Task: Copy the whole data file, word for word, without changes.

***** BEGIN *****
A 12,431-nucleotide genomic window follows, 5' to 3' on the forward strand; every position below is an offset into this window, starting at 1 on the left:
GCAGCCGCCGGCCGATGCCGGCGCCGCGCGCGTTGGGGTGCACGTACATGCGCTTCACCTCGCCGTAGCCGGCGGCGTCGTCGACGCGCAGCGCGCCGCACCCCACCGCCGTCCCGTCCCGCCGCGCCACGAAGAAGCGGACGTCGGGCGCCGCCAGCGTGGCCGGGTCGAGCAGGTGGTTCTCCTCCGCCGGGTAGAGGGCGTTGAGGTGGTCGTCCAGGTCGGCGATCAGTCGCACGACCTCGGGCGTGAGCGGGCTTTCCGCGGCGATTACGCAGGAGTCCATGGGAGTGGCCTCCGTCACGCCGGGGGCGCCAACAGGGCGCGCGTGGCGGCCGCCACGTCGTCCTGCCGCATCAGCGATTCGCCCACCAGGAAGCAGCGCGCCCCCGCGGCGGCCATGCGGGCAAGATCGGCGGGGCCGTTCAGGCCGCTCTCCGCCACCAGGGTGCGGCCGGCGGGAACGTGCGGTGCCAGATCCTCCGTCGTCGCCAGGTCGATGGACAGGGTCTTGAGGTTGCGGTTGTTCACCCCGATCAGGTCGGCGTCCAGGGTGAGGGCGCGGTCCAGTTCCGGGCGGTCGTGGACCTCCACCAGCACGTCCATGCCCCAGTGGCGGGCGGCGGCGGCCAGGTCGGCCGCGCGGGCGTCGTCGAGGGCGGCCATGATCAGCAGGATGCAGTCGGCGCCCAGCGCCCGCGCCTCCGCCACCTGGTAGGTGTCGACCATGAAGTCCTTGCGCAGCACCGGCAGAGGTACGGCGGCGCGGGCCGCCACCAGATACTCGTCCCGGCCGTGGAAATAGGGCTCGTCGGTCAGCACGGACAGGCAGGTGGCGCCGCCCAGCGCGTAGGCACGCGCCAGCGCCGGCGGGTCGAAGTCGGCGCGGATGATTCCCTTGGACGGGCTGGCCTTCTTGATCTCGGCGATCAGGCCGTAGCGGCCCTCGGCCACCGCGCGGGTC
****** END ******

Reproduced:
A 12,431-nucleotide genomic window follows, 5' to 3' on the forward strand; every position below is an offset into this window, starting at 1 on the left:
GCAGCCGCCGGCCGATGCCGGCGCCGCGCGCGTTGGGGTGCACGTACATGCGCTTCACCTCGCCGTAGCCGGCGGCGTCGTCGACGCGCAGCGCGCCGCACCCCACCGCCGTCCCGTCCCGCCGCGCCACGAAGAAGCGGACGTCGGGCGCCGCCAGCGTGGCCGGGTCGAGCAGGTGGTTCTCCTCCGCCGGGTAGAGGGCGTTGAGGTGGTCGTCCAGGTCGGCGATCAGTCGCACGACCTCGGGCGTGAGCGGGCTTTCCGCGGCGATTACGCAGGAGTCCATGGGAGTGGCCTCCGTCACGCCGGGGGCGCCAACAGGGCGCGCGTGGCGGCCGCCACGTCGTCCTGCCGCATCAGCGATTCGCCCACCAGGAAGCAGCGCGCCCCCGCGGCGGCCATGCGGGCAAGATCGGCGGGGCCGTTCAGGCCGCTCTCCGCCACCAGGGTGCGGCCGGCGGGAACGTGCGGTGCCAGATCCTCCGTCGTCGCCAGGTCGATGGACAGGGTCTTGAGGTTGCGGTTGTTCACCCCGATCAGGTCGGCGTCCAGGGTGAGGGCGCGGTCCAGTTCCGGGCGGTCGTGGACCTCCACCAGCACGTCCATGCCCCAGTGGCGGGCGGCGGCGGCCAGGTCGGCCGCGCGGGCGTCGTCGAGGGCGGCCATGATCAGCAGGATGCAGTCGGCGCCCAGCGCCCGCGCCTCCGCCACCTGGTAGGTGTCGACCATGAAGTCCTTGCGCAGCACCGGCAGAGGTACGGCGGCGCGGGCCGCCACCAGATACTCGTCCCGGCCGTGGAAATAGGGCTCGTCGGTCAGCACGGACAGGCAGGTGGCGCCGCCCAGCGCGTAGGCACGCGCCAGCGCCGGCGGGTCGAAGTCGGCGCGGATGATTCCCTTGGACGGGCTGGCCTTCTTGATCTCGGCGATCAGGCCGTAGCGGCCCTCGGCCACCGCGCGGGTC